Two and a half
Nico turned two and a half on the 15th and holy cats, is he letting us know. For the past week or so he has been bringing some serious toddler assholery to the table. I hate to say it about my usually-sweet little ball of sunshine, but when it gets to the point where I'm standing over his changing table wailing "Where is my child?"…well, I gotta call that like I see it. I'm trying not to despair because it's probably a phase, it's always a phase. Currently, though, I can't brush his teeth without a huge battle. He'll fight a nap all afternoon and then fall apart long before bedtime. He'll look right at me and laugh and then do something he's been firmly told not to do. Like bounce himself off the glass shower door. (No, no, and hell no.) He likes to make his own choices, which I am totally fine with, and I'll even allow a mind-change. But not three or four or five. Not "Gray socks. Red socks. Gray socks. GRAY SOCKS! NO, RED SOCKS RED SOCKS REEEEEED BUWAAAAAAAAAAAAAH!!!" Not that this has ever happened to me while my child thrashed around on the floor and tried to kick me in the head to escape the horrible oppression of the socks he insisted he wanted to wear. (Now you ALL want a baby, don't you? DON'T YOU?)
He also has not been eating well and keeps insisting he's not hungry, that he only wants to drink milk. We'll offer him every healthy and semi-healthy option available and he'll stubbornly maintain "Not hungee yet. Just mulk." I'm trying not to get twisted around the axle of it because I never want food to be a battle, but he's definitely straining the limits of my "he'll eat what he needs when he needs it" parenting philosophy. He's not wasting away and he still seems full of energy, so for now I guess we'll just keep offering him food until he decides he wants some. Seriously, though, kid…would it kill you to eat a sandwich and ease your mother's mind?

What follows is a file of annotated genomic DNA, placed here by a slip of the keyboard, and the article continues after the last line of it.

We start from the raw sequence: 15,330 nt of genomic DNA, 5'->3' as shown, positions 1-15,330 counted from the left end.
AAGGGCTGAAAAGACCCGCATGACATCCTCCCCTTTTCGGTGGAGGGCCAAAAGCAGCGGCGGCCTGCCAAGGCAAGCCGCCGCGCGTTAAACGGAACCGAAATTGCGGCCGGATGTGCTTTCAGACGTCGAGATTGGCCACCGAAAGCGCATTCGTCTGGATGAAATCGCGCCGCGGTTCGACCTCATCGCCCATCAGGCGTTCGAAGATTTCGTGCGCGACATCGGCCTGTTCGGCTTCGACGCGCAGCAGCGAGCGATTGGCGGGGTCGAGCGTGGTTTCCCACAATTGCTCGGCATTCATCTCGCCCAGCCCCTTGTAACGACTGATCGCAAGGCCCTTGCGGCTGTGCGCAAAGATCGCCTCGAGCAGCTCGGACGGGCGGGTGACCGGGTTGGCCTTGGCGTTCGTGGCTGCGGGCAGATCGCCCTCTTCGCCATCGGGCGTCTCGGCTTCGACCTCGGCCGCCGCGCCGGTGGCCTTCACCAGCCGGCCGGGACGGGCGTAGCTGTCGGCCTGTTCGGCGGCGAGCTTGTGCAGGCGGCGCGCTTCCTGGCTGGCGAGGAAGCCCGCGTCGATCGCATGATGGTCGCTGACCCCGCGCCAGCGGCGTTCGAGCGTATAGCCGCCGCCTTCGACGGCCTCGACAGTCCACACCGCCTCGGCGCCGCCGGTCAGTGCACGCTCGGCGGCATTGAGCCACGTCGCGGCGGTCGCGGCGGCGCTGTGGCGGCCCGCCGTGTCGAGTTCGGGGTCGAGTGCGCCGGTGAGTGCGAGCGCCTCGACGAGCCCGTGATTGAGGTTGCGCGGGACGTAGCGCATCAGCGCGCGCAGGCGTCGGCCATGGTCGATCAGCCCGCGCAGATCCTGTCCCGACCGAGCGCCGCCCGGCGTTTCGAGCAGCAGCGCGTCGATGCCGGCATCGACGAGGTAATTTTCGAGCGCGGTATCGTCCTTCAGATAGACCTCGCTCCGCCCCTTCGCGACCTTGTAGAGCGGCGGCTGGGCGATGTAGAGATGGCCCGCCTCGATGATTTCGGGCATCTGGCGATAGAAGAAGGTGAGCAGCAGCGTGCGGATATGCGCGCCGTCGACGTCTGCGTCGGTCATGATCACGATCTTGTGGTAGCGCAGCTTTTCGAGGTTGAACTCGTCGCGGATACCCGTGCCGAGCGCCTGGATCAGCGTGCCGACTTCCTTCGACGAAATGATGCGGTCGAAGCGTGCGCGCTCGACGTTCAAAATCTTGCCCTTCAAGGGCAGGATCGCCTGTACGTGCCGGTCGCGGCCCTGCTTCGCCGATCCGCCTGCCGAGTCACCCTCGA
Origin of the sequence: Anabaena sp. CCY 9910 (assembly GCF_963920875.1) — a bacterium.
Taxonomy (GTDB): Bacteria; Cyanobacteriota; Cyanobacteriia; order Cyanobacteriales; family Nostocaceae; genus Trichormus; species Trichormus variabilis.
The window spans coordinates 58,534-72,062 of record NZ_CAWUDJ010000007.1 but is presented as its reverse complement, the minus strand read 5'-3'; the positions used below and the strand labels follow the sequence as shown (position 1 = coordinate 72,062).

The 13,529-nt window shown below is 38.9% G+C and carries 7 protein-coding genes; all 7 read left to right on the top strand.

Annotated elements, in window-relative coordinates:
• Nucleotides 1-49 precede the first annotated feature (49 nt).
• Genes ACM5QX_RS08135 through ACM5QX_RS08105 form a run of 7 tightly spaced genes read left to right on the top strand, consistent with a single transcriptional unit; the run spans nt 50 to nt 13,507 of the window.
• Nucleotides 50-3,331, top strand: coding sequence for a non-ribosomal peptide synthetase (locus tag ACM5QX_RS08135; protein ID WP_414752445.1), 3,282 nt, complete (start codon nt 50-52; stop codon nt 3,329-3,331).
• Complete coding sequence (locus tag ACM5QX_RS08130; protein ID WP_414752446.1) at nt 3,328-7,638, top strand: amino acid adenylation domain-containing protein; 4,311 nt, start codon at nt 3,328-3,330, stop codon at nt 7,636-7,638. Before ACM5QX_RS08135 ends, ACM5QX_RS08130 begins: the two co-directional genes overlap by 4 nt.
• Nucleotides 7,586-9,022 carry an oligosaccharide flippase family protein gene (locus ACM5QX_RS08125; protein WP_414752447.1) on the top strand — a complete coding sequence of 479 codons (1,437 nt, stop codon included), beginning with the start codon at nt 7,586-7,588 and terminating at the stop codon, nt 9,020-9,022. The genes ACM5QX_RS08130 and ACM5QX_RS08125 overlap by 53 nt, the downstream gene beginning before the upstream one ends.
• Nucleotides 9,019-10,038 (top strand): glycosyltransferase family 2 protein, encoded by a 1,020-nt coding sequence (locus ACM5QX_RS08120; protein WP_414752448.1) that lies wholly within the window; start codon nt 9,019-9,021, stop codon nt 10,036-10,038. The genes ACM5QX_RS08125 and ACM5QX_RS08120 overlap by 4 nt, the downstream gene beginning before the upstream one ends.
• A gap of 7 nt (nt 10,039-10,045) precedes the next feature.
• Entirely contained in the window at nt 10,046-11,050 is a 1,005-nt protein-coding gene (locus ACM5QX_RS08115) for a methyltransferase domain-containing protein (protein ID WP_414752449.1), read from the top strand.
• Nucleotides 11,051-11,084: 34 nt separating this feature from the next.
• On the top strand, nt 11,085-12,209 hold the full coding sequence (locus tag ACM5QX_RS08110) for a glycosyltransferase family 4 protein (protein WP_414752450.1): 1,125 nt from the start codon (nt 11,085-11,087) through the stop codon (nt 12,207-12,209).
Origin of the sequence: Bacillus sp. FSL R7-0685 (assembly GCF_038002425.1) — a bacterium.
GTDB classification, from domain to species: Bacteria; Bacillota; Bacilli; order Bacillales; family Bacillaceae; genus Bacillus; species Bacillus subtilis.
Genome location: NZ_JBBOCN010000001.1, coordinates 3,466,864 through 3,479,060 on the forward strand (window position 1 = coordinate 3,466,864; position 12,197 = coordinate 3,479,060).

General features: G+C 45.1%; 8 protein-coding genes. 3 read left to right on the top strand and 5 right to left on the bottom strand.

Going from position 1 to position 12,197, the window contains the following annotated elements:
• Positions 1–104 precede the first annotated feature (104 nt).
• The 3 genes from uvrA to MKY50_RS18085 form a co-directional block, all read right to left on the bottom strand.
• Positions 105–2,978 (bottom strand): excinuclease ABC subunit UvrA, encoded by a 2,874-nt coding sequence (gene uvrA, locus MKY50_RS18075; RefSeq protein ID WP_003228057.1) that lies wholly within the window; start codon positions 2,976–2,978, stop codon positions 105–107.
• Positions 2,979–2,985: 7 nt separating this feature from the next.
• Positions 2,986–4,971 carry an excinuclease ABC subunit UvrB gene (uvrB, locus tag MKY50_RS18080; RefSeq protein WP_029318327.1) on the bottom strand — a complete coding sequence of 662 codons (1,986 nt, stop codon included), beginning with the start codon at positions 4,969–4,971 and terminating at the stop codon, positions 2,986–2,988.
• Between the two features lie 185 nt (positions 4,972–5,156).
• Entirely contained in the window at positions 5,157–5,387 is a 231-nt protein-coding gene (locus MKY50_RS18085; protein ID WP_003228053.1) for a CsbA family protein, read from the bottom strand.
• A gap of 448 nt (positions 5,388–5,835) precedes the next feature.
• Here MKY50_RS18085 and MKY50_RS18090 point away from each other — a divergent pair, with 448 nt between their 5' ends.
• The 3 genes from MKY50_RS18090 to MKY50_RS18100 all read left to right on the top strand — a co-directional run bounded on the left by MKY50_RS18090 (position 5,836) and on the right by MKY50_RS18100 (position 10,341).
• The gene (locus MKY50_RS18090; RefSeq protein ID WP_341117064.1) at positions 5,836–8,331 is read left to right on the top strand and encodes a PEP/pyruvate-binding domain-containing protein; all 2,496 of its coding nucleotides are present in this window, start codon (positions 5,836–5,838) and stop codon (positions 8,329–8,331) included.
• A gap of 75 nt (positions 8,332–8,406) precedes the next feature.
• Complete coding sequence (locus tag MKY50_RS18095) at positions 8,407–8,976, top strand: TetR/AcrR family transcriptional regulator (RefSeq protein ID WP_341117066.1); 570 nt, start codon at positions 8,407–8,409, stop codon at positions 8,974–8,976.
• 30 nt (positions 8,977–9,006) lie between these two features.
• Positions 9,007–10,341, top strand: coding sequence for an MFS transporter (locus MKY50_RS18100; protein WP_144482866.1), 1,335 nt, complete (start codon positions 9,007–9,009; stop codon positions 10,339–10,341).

Despite all this, despite how utterly exhausting he can be, two and a half is also kind of awesome. He's full of words and ideas, he's trying new things and gaining confidence. The other day at the library he made a little paper camping tent, which then became a cake, which then became "the biggest piece of huckleberry pie" from a Pooh story he likes. After long months of utter indifference he now loves to scribble in his coloring books with crayons and will tell me all the colors, including the fancy ones like dandelion and "red purple" (red violet). He usually says thank you without prompting and sometimes spontaneously wraps his arms around my neck, lays his head on my shoulder, and says "I yuv you." He may be trying his hardest to break me against the rocks of his tiny will, but at least the voyage is still pretty amazing.